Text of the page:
Looking Back and Moving Forward
Mid October marked the worst of the Influenza Pandemic in Philadelphia. Suddenly, new cases dropped and the city started to recover.
The 3rd week of October saw the worst of the influenza pandemic in Philadelphia with over 4,000 reported dead. Then suddenly, the number of new cases and deaths dropped dramatically over the course of a week, and continued to drop in the following weeks. Cases were low enough that the ban on public gatherings was lifted on October 26th. The Visiting Nurse Society of Philadelphia reported nearly normal numbers of calls and cases by mid-November. While there was a spike in influenza cases in late December thru early spring, the 3rd wave of the virus was less impactful and deadly than the fall of 1918.
In Philadelphia, the reported death total for influenza alone was over 12,000, eclipsing its annual death rate. Philadelphia had one of the highest death rates in the country, 4 times higher than Boston. Despite the numerous deaths though, many more survived and recovered from the illness.
The daily death toll from influenza alone in Philadelphia would exceed the city’s average weekly death toll from all causes. In a single day, 759 people died from the pandemic alone. In an average week, 485 died from all causes. Within 10 days the city went from 2 deaths and hundreds ill to hundreds dead each day and hundreds of thousands ill. Every hospital bed in 31 hospitals were filled. 13 emergency hospitals, averaging 500 beds each, filled within the day they opened. People who were healthy a couple days ago were fighting for their lives, some dying within a day of contracting influenza. For over three weeks, influenza paralyzed the city. Schools were closed. Public meeting banned. Yet the population continued to get sick. Despite declarations on October 4th and 5th, the peak of pandemic didn’t happen until the week of the 19th when 4,597 died from influenza or pneumonia.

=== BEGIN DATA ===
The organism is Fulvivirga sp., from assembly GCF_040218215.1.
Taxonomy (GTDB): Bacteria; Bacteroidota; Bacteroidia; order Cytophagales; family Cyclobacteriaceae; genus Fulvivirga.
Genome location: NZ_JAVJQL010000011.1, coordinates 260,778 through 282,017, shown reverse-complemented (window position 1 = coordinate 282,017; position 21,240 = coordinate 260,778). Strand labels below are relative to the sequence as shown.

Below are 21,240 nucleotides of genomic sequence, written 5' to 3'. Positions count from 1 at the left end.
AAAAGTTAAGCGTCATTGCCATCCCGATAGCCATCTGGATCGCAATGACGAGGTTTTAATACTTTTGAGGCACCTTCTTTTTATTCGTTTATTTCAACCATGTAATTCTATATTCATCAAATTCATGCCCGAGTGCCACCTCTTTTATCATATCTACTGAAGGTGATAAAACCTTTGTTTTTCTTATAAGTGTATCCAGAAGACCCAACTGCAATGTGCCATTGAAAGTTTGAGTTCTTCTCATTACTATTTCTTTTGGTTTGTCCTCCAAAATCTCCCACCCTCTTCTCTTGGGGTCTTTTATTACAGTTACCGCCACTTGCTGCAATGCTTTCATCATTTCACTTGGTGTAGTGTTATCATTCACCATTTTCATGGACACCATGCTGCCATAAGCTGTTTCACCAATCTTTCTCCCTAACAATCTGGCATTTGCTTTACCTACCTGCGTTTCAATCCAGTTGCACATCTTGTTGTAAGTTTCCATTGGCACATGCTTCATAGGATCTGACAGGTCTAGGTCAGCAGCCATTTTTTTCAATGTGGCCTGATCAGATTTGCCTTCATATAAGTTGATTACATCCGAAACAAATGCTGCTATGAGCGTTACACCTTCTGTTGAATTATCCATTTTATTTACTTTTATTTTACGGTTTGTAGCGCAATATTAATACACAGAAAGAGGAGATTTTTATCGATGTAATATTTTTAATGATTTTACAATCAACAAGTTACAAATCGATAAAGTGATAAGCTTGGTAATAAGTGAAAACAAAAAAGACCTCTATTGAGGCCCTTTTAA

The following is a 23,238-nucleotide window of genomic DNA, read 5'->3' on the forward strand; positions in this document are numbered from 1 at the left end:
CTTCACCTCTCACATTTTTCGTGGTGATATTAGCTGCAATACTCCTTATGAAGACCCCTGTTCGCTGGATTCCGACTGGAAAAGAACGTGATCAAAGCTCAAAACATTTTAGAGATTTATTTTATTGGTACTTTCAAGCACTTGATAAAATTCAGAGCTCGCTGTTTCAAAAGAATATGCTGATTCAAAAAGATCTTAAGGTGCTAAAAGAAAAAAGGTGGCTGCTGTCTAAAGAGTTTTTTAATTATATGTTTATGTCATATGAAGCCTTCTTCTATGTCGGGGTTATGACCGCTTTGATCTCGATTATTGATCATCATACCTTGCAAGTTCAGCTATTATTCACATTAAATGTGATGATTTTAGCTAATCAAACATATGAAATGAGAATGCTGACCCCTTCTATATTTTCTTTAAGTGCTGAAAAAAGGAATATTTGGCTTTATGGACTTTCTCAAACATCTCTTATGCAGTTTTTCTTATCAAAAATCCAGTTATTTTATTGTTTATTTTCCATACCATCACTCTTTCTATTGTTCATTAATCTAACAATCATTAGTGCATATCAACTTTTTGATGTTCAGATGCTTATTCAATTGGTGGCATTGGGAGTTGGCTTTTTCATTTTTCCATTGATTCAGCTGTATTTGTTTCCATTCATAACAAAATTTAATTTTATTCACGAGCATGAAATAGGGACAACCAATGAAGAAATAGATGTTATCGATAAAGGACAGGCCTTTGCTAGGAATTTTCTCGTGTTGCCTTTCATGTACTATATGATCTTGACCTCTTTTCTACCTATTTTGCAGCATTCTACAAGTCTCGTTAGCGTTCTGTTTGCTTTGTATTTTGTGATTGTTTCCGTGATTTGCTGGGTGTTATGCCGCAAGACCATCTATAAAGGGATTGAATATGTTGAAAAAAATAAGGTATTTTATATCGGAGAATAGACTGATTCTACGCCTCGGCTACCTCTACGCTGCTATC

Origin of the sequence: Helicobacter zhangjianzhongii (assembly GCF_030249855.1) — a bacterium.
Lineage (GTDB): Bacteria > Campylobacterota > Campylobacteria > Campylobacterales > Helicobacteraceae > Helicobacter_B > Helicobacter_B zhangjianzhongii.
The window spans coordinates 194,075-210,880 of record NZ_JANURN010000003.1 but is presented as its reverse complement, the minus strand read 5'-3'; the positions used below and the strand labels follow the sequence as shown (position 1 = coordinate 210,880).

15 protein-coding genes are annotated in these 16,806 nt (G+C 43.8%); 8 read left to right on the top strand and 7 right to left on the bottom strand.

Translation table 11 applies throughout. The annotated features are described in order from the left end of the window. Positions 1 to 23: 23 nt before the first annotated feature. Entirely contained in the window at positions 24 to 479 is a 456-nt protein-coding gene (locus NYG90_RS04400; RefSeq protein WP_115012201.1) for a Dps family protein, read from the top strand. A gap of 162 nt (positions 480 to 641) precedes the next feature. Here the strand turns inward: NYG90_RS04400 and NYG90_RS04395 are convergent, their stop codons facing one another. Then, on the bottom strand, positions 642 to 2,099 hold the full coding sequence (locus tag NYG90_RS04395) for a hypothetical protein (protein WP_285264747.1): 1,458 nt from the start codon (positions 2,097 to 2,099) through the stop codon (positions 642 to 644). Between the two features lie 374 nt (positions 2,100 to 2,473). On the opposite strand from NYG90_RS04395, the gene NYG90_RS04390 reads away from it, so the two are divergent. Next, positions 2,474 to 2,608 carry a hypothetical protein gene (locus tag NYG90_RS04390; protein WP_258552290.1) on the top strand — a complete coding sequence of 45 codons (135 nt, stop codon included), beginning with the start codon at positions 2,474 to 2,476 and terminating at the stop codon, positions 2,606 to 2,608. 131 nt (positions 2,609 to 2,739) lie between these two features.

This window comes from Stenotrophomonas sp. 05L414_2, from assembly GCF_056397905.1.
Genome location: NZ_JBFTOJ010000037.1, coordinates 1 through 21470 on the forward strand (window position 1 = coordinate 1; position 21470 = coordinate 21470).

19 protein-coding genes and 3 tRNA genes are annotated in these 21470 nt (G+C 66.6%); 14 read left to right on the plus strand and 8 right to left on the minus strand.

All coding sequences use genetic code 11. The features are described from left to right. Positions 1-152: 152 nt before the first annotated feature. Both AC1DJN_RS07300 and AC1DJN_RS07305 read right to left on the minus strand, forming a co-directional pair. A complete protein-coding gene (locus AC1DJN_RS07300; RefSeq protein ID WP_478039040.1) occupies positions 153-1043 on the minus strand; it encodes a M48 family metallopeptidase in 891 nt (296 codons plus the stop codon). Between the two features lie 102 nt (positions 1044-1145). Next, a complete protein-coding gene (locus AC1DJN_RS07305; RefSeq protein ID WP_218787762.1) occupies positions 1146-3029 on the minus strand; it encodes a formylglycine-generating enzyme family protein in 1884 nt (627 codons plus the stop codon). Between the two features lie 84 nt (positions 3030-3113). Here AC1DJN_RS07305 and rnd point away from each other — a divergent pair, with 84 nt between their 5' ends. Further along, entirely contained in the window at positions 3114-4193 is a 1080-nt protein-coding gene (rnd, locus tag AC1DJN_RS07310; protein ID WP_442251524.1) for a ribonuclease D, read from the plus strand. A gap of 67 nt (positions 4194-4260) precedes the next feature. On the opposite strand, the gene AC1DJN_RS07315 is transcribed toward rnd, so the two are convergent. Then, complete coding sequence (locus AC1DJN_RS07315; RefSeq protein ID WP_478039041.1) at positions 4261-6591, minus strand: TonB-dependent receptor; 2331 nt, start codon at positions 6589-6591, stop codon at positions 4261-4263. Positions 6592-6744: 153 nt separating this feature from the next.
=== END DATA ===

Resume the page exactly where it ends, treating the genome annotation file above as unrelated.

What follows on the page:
As influenza spread, so too did fear. People isolated themselves, not speaking to anyone, avoiding crowds, not having anywhere to go but stay at home, where there may be people sick or dead. The rapid rate of death, and the fact there were so many dying, meant the city and it’s undertakers and morgue couldn’t keep up with dead bodies. Philadelphians could literally walk down the street seeing and smelling dozens and dozens of bodies. Most cities, even those hit hard and deadly, did not have the additional burden of bodies with no one and nowhere to go.
As the pandemic subsided, the people recovered and the city resumed its normal functions. In the upcoming weeks we will highlight the annual reports of local hospitals for how they recorded the outbreak, or more importantly, how little they recorded. We will also look at the minutes and meetings of visiting nurse organizations, as well as newspaper clippings to see how much or how little the pandemic influenced their mission.